There is an old Russian saying “The only time you’ll ever see the back of a Russian soldier is when he’s dead.” Russians in principle don’t take one step backward. As a result, to this day they still find the remains of Russian soldiers in the thick northern swamps of Saint Petersburg. Their weapons always point forwards towards the enemy. President Putin further commented on this:

“They did not retreat anywhere and they died with weapons in their hands in battle as they were marching forward,” the head of state said.

“Precisely this attitude to the Motherland is typical of our people and this is what we must seal for long years to come for all the future generations. This is what Russia has always relied on – self-sacrifice and the love for the homeland, especially during the difficult years of ordeals,” Putin said.

Next time you hear a western leader compare the Russian president in the lowest taste to Hitler, just remember that unlike almost all Americans, Putin’s family was actively under fire during one of the bloodiest battles of the bloodiest front of the bloodiest war in history. Remember that Putin’s own brother died in this conflict, buried in one of the unmarked graves of Leningrad. Just imagine what restraint it must require for him to not judo through those who make these comparisons across the room.

It is quite understandably in bad taste to make a holocaust joke, or to make light of the Jews killed, if any leader compared the Israeli prime minister to Hitler, their remark would be condemned by the highest echelon of western world order. There would be mass outrage, and so be it! Hitler, Nazis, and their supporters are despicable villains best left in the ashbin of human history.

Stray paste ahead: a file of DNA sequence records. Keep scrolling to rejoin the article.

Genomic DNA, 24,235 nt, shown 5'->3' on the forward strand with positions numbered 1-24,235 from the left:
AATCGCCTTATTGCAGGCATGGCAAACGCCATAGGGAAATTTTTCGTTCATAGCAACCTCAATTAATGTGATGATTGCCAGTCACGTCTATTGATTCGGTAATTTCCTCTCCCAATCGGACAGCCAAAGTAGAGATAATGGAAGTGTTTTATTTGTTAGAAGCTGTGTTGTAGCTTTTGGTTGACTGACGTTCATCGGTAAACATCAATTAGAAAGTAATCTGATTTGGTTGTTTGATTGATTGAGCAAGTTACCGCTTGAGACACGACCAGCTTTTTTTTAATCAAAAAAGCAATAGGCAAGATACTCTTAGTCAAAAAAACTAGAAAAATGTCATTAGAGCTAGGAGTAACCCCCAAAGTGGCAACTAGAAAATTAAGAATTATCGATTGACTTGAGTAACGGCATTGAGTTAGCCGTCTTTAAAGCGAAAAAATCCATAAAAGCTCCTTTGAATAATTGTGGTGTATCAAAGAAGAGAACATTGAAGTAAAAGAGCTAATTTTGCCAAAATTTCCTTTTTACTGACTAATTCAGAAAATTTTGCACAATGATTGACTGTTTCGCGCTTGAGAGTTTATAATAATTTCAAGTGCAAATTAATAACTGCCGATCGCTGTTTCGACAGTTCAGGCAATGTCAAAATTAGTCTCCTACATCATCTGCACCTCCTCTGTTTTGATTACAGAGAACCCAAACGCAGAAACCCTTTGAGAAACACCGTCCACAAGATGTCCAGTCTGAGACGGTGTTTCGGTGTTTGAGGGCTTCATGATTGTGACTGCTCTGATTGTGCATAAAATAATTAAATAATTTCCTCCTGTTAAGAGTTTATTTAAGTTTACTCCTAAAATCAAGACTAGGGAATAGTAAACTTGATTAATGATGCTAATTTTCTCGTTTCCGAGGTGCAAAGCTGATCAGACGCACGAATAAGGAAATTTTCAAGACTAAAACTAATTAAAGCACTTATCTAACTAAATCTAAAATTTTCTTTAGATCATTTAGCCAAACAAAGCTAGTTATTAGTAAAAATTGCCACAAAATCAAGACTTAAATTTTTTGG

The only question is why there is no outrage when Putin is compared to Hitler. Where is the outcry for the 20 million Russians killed? Applying a double standard to the deaths of millions is not “just” politics, there is only one word for it: “degeneracy”. Disgracing the honored dead can make a man just as guilty as their killers, because it’s also that kind of apathetic disregard for the writing on the wall, that allowed such wars to happen in the first place.

Should the world ever forget the horrors of the Great Patriotic War, they will not take steps to prevent another such conflict, and it will surely repeat itself. This is the message of the Russian President, that everything must be done to prevent this from happening, not just for Russia, but for all humanity.